Wednesday 21 February 2018

French banks quizzed on plans if Le Pen wins in presidential election

Marine Le Pen
Marine Le Pen

Julien Ponthus and Leigh Thomas

regulators and investors are asking French banks about their preparations for any market ructions - from bank runs to credit crunches - that might be caused by Marine Le Pen faring better than expected in the presidential election.

Far-right leader Le Pen has said that if she becomes president she would call a referendum on ditching the euro, finance state spending through central bank money-printing, force commercial banks to lend to small firms and halve the maximum rates that banks can charge clients.

Opinion polls indicate she has a good chance of coming out on top of the first round of voting on April 23, with her share of the vote projected at 25pc to 30pc. But they see her losing to centrist Emmanuel Macron in a May 7 run-off.

Regulators and investors are unwilling to rule out any surprises following the Brexit and US presidential votes last year which confounded pollsters' expectations. After French bond yields spiked in February on poll gains by Le Pen, ECB supervisors have sought to ensure banks have fully sized up the risks of the unexpected, four senior bankers told Reuters, speaking on condition of anonymity due to the political sensitivity of the matter.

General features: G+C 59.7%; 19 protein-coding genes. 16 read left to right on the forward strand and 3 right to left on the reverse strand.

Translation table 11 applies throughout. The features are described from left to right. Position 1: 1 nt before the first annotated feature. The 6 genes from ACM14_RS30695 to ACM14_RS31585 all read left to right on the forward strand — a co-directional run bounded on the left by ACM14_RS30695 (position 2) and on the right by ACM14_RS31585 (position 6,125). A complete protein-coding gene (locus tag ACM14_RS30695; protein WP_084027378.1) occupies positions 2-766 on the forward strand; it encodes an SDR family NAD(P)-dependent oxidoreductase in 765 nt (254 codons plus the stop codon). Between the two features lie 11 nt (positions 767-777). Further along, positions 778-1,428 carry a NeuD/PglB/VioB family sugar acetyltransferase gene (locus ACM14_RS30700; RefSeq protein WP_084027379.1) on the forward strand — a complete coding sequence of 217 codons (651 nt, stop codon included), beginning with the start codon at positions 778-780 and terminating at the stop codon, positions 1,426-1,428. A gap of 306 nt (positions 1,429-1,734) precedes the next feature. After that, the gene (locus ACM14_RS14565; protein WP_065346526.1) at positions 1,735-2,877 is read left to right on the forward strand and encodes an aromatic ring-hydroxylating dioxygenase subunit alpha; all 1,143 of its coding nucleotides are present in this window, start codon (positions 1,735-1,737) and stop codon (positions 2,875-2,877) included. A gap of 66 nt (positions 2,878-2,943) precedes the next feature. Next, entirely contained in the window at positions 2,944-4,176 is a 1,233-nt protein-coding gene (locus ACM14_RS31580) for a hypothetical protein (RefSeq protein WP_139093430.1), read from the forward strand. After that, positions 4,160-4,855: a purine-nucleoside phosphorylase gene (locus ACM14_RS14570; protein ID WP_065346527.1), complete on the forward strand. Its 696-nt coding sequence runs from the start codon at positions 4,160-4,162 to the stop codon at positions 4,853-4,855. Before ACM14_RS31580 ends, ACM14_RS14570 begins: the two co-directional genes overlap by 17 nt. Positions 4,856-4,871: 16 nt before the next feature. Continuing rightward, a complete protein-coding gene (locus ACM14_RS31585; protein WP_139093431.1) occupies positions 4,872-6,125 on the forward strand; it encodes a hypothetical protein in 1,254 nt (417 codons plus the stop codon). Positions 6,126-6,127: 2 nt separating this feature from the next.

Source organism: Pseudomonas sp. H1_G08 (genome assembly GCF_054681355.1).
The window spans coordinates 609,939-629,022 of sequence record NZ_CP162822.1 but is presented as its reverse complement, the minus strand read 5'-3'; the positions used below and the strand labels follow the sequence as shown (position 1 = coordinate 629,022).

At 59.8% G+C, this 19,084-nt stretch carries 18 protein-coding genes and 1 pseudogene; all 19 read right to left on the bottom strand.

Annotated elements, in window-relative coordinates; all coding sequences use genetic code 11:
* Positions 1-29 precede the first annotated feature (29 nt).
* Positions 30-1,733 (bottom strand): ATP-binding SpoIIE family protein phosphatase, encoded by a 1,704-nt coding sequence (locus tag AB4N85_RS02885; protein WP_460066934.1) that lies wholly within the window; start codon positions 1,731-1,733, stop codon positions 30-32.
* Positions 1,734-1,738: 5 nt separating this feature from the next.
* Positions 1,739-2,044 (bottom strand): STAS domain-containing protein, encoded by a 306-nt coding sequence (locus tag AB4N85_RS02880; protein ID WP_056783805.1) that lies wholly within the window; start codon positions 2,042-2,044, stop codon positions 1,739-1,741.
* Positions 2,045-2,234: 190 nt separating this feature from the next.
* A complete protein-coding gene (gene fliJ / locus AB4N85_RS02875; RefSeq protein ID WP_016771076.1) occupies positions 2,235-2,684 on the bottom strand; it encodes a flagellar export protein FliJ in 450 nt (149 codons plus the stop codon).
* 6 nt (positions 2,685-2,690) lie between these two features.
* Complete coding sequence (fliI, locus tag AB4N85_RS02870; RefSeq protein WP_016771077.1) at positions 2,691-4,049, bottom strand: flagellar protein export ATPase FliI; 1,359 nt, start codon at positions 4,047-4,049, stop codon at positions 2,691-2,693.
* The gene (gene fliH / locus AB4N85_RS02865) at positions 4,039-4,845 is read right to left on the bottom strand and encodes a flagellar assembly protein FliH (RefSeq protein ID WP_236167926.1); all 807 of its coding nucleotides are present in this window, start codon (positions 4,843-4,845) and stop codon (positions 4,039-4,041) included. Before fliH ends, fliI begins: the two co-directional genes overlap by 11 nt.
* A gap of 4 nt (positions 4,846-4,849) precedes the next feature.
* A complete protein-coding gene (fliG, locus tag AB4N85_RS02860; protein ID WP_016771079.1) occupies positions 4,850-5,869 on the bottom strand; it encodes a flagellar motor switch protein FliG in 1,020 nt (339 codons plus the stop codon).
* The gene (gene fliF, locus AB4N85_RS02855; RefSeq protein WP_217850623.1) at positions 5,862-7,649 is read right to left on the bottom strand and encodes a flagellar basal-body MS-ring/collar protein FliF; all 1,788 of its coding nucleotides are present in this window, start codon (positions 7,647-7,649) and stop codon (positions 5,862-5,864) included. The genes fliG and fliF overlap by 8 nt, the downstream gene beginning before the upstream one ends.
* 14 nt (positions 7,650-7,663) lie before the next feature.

"We've been asked what's our plans for different scenarios including Frexit (France exiting the euro)," one of the bankers said.

The ECB declined to comment.

One scenario lenders have been asked about is the possibility of Le Pen scoring higher than predicted in the first round, increasing her chances of winning a runoff two weeks later.

"For a fortnight we'd be absolutely fine to get through any difficulties," said a second banking executive, speaking about a possible short-term liquidity squeeze in credit markets.

The industry could easily weather a bout of brief volatility, the banker added.

Banks are taking the requests in their stride since ECB officials are including the questions in their regular surveillance checks, rather than asking them to separately compile and submit detailed plans.

The lenders are also having to outline their preparations to foreign investors, sources said. In some cases they have had to explain how the election process works.

"Foreign investors are asking a lot of questions. We have to keep explaining that there are two rounds," said a third senior executive at French bank. (Reuters)

Irish Independent

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